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Arranged marriage and household system of Japan described in “Angel” -Participation of readers extended to the colonies-

Seo-Yeong Shin 1

1도쿄대학교

Accredited

ABSTRACT

This study examines that Yokomitsu's novel “Angel,” which revolves around the issues of marriage and divorce, is deeply rooted in the Japanese household system. The “Angel” is the only Yokomitsu novel to be serialized in the colonial daily newspapers GyeongseongIlbo and Taiwan Daily Newspaper against a background of Gyeongseong. The characters in “Angel” agonize over the problem of arranged marriages between families. It was argued that the agony of these characters serves as a guide to help readers understand the novel and induces them to expand their participation to the colonies. In addition, attention was paid to the fact that “Angel” was published at a time when discussions on women’s marriage and social activities became more publicized. Furthermore, there was an attempt to clarify the double meaning of Gyeongseong at the time of the Sino-Japanese War, which is related to arranged marriage and induces the participation of colonial readers. As a result, the Japanese household system, centered on the head of the family, spread beyond Japan to the Japanese colonial state, thus promulgating the idea of ​​family nationalism, in which the emperor, the head of the Japanese state, and the people became one. Yokomitsu uses a character named Akashi, who was expelled from Japan's household system, as a guide to recognize the contradictions of Japan’s household system to readers living in colonies. This is why “Angel” should have been serialized in newspapers of colonial countries, and not Japan.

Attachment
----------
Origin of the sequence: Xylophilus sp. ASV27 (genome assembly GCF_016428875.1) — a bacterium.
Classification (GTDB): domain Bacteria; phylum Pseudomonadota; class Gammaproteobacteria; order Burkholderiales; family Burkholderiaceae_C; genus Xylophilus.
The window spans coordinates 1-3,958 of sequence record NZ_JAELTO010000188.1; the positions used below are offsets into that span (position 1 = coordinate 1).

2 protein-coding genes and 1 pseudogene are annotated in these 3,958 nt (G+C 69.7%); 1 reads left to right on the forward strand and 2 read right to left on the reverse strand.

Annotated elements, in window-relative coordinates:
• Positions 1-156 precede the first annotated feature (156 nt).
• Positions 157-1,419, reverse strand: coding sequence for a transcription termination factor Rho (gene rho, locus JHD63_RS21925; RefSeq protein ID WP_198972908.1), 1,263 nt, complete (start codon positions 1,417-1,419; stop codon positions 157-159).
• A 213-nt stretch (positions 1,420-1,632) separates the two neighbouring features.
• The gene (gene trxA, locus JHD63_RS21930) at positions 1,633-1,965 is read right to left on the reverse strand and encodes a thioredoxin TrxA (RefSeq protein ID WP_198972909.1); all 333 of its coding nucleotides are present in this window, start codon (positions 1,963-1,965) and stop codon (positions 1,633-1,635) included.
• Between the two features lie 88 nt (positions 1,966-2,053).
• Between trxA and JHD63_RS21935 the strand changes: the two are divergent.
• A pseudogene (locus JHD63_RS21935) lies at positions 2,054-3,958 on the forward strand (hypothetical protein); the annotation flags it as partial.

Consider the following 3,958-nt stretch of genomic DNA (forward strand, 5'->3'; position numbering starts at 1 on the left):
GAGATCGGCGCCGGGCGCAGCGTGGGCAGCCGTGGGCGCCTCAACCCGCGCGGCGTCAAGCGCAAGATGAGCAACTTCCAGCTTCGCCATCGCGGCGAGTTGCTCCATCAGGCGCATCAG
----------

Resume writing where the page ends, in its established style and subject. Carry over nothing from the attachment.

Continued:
Citation status

* References for papers published after 2022 are currently being built.